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PIVOT SERIES – How “Common Purpose ” has pivoted since Covid-19

Common Purpose
Meet Adirupa Sengupta, Group CEO, Common Purpose Charitable Trust, and Dara Connolly, CEO, Common Purpose Ireland. Common Purpose is a global social enterprise that develops, upskills and connects people from a range of backgrounds to help them become more effective leaders in society.

Covid-19 has affected our business in a big way. Our business is built on a unique peer-to-peer experiential learning model. Using the ‘city as the classroom’, we bring leaders out of their typical day-to-day environments, and immerse them in different leadership environments so that they can learn about leadership up close at first-hand. Venues would include a prison, city port, national theatre, sports arena, tech multinational, etc. At the start of the crisis, it felt like Covid19 had attacked the very heart of our delivery model; it felt negative, detrimental even but quickly we saw the opportunity.

The importance of purpose

Once we realised the extent of the challenge to our business model, we were determined to find ways to overcome it and not let it affect our survival. We are an organisation with an incredibly strong sense of purpose – to develop leaders who can cross boundaries so they can tackle the complex problems in the world. I think when you have a strong purpose, like we do, then that’s what motivates you – that’s what matters – not necessarily the delivery model. It’s certainly helped us get into the mind set to survive, adapt and thrive. As we’ve pivoted, we’ve found new and exciting ways to deliver on our purpose.

How we pivoted 

We have adapted our business model in two ways. Critically we shifted all of our face-to-face and in-person delivery to a blended, multi-dimensional model. As we are a global organisation running programmes across the world; it was imperative that we develop an impactful offering that could be delivered entirely virtually, but also easily adapted to a blended or face-to-face model based on the prevailing public health advice.

We also met the challenge of aligning our resource model to the needs of this reframed delivery model. In many ways we were lucky, because we have been delivering experiential leadership development online since 2014. It’s a space we understand well and in which we have a strong track record of meaningful impact. However, until this year, it only represented a small proportion of our activity, globally. So we’ve had to upskill parts of our business very quickly to turn online learning into our primary delivery model (at least for the time being).

How we innovated 

By using a large amount of creativity and inventiveness in our curation and programme design, we have designed a virtual offering that retains – even surpasses – the impact of our traditional face-to-face programmes. Key has been maintaining participant interactivity – taking people out of their day-to-day roles and challenges, whilst ensuring opportunities for personal reflection to ensure the learning is embedded. For example we have used drones, behind-the-scenes videos, live in-house interviews, break out rooms via Zoom, Teams and Web X to replicate the Common Purpose live experience.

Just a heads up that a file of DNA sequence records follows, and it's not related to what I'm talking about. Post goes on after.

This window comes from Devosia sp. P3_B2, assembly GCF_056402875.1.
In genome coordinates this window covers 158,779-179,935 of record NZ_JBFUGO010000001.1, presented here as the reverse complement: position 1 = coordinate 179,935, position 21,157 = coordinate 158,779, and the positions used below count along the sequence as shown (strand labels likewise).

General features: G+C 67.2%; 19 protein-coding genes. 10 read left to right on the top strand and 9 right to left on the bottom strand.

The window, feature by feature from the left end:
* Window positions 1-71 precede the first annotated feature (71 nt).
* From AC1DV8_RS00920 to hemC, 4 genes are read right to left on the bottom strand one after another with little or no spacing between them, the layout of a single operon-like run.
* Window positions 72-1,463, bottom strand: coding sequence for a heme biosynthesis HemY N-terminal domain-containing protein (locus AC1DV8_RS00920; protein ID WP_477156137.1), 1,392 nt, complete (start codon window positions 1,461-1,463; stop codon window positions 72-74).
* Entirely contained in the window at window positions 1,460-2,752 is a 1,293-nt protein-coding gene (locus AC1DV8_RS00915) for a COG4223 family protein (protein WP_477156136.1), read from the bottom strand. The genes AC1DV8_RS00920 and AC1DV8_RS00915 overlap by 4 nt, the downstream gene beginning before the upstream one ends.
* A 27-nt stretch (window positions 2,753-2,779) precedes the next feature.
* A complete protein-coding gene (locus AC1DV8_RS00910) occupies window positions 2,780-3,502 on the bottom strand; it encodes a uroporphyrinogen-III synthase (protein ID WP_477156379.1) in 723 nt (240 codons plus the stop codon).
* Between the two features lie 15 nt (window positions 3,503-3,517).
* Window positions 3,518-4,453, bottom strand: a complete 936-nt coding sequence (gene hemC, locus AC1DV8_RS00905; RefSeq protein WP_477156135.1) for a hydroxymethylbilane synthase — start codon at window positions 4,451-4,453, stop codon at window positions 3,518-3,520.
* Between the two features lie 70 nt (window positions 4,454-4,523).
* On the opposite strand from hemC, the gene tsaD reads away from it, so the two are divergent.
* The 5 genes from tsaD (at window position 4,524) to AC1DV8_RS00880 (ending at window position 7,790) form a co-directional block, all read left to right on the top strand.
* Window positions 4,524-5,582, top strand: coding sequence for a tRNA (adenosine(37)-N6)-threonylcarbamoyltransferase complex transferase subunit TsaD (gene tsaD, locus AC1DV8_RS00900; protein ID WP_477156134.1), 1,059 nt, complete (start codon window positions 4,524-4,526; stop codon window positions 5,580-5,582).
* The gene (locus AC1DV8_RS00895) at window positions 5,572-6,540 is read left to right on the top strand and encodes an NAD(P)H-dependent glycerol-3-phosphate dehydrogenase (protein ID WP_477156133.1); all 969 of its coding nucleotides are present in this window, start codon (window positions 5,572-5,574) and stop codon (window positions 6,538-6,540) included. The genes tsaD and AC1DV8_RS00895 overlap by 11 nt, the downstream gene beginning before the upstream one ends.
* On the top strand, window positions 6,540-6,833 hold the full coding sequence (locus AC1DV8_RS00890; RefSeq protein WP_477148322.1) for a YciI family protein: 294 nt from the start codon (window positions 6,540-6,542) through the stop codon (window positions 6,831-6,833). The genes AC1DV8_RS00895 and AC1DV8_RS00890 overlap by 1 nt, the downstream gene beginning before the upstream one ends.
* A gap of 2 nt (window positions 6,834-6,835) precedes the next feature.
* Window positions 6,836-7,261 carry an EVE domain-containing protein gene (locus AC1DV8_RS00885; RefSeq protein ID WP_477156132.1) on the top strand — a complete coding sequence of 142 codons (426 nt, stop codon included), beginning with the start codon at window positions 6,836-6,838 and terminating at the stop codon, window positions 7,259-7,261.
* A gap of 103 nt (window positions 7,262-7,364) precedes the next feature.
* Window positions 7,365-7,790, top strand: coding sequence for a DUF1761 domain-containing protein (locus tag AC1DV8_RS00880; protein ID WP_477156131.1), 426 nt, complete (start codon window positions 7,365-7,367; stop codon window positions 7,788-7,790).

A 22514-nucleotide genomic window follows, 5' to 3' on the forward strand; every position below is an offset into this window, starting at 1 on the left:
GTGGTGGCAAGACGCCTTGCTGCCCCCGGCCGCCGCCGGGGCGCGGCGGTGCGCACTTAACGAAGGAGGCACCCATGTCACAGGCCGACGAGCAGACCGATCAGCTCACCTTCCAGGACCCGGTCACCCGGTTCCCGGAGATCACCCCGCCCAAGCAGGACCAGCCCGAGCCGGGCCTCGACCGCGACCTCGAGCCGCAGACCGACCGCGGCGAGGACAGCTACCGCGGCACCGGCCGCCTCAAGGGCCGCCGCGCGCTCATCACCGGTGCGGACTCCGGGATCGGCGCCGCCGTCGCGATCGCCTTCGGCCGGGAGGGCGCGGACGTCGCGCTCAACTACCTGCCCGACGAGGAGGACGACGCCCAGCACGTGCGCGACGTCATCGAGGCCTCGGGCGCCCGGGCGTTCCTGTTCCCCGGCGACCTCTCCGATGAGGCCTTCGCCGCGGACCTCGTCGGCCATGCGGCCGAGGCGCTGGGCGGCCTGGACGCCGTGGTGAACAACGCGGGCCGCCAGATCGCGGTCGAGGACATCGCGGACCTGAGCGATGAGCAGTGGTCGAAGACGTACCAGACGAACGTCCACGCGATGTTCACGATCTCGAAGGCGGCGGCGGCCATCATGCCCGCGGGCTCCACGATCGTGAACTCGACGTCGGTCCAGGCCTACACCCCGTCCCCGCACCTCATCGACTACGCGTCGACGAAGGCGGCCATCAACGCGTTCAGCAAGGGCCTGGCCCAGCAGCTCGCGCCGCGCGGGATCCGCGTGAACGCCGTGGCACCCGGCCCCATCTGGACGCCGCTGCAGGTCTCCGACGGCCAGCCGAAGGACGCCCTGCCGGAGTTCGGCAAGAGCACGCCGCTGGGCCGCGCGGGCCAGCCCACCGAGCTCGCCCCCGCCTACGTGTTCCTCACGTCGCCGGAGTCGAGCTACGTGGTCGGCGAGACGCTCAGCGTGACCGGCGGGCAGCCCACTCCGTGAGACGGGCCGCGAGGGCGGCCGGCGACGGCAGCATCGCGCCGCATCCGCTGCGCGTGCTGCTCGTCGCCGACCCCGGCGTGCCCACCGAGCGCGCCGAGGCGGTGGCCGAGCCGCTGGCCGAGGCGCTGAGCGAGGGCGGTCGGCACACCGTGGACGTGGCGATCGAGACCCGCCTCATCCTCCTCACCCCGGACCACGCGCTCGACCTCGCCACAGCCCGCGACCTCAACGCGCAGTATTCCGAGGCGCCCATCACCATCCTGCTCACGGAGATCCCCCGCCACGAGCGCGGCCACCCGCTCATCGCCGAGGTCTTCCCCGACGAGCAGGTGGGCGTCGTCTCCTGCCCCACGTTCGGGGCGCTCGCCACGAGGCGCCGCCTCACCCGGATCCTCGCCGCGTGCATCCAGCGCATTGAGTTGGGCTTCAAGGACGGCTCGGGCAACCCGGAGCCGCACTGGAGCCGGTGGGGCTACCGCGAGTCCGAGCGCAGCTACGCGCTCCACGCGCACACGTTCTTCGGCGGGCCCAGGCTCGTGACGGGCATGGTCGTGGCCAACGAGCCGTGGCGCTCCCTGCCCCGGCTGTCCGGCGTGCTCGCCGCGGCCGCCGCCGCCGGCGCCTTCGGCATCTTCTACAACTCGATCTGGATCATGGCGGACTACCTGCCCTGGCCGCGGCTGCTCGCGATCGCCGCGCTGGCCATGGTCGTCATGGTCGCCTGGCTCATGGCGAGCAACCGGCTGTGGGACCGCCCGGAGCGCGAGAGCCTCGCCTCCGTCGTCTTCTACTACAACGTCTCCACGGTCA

Furthermore, with physical barriers dismantled; our programmes have gone fully global. The world is now a lot smaller and the commonality of challenges across borders and sectors is bringing us all onto the same playing field. Whereas previously programmes were solely city-based – e.g. Dublin, London, Hong Kong, Bangalore; our programme participants can now explore leadership across a range of locations via virtual ‘immersions’. Our global reach ensures that our programme participant groups are larger and more diverse than ever before, fostering rich leadership learnings. In Common Purpose we always say ‘the learning is in the room’.  By learning within a group of diverse leaders across the world, participants’ perspectives are widened, horizons broadened and they become more agile and effective leaders.

Crisis drives culture change

To be honest, some of the changes we brought about as a result of Covid19 are things we were pushing to do for a while, but it was hard to drive all at once. Funny how a crisis can help propel culture change in an organisation! Covid19 helped us embrace digital at a speed and in a way that would have been hard to drive had it been in ‘normal’ circumstances.

Elements like the programmes now being international, incorporating coaching, the use of the Life Long Learning App (like a ‘Fitbit for the brain’), Translate sessions to embed the learning  and our unique online portal to keep our leaders continually talking and sharing experiences will all be maintained after social distancing is over.

Going forward 

The future for both our business and society is hard to predict. The only certainty is uncertainty. Equally though, this crisis has given people an opportunity to think about how we can improve on how things used to be pre-Covid19. Preparing for this fluid future will require leaders to be resilient, agile and compassionate. While the market has been challenging during this period, we are confident that organisations that recognise the need for these strengths in their leaders will continue to recognise the value that Common Purpose provides. While the mood music in the economy at present can be disheartening, the key lesson we learned during the financial crisis of the last decade is that investment in a leadership culture that can adapt and innovate, pays an even greater dividend during challenging times.

Adirupa Sengupta & Dara Connolly

Group CEO & CEO  Ireland

Common Purpose

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